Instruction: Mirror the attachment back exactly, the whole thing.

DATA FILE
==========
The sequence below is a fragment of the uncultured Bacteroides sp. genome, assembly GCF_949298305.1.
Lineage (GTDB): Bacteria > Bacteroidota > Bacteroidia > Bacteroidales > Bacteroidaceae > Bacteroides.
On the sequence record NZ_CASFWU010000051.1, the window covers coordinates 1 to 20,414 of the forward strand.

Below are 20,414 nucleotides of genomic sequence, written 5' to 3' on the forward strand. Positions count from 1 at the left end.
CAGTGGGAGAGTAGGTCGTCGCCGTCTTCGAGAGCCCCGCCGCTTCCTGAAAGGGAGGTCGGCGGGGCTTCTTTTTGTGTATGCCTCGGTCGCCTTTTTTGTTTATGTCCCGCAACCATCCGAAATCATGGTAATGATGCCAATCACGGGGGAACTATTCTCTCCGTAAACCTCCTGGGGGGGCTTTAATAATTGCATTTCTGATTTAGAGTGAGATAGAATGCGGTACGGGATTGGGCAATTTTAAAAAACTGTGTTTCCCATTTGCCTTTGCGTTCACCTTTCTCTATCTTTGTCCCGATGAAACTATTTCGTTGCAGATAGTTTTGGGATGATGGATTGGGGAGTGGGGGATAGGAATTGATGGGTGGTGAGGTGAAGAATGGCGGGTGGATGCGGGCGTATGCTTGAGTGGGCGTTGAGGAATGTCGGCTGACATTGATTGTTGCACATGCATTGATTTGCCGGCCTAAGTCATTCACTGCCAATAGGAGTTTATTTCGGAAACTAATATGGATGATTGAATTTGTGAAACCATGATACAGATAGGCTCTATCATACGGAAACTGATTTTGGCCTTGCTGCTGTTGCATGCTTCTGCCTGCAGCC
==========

The sequence below is a fragment of the uncultured Bacteroides sp. genome, assembly GCF_949298305.1.
Lineage (GTDB): Bacteria > Bacteroidota > Bacteroidia > Bacteroidales > Bacteroidaceae > Bacteroides.
On the sequence record NZ_CASFWU010000051.1, the window covers coordinates 1 to 20,414 of the forward strand.

Below are 20,414 nucleotides of genomic sequence, written 5' to 3' on the forward strand. Positions count from 1 at the left end.
CAGTGGGAGAGTAGGTCGTCGCCGTCTTCGAGAGCCCCGCCGCTTCCTGAAAGGGAGGTCGGCGGGGCTTCTTTTTGTGTATGCCTCGGTCGCCTTTTTTGTTTATGTCCCGCAACCATCCGAAATCATGGTAATGATGCCAATCACGGGGGAACTATTCTCTCCGTAAACCTCCTGGGGGGGCTTTAATAATTGCATTTCTGATTTAGAGTGAGATAGAATGCGGTACGGGATTGGGCAATTTTAAAAAACTGTGTTTCCCATTTGCCTTTGCGTTCACCTTTCTCTATCTTTGTCCCGATGAAACTATTTCGTTGCAGATAGTTTTGGGATGATGGATTGGGGAGTGGGGGATAGGAATTGATGGGTGGTGAGGTGAAGAATGGCGGGTGGATGCGGGCGTATGCTTGAGTGGGCGTTGAGGAATGTCGGCTGACATTGATTGTTGCACATGCATTGATTTGCCGGCCTAAGTCATTCACTGCCAATAGGAGTTTATTTCGGAAACTAATATGGATGATTGAATTTGTGAAACCATGATACAGATAGGCTCTATCATACGGAAACTGATTTTGGCCTTGCTGCTGTTGCATGCTTCTGCCTGCAGCC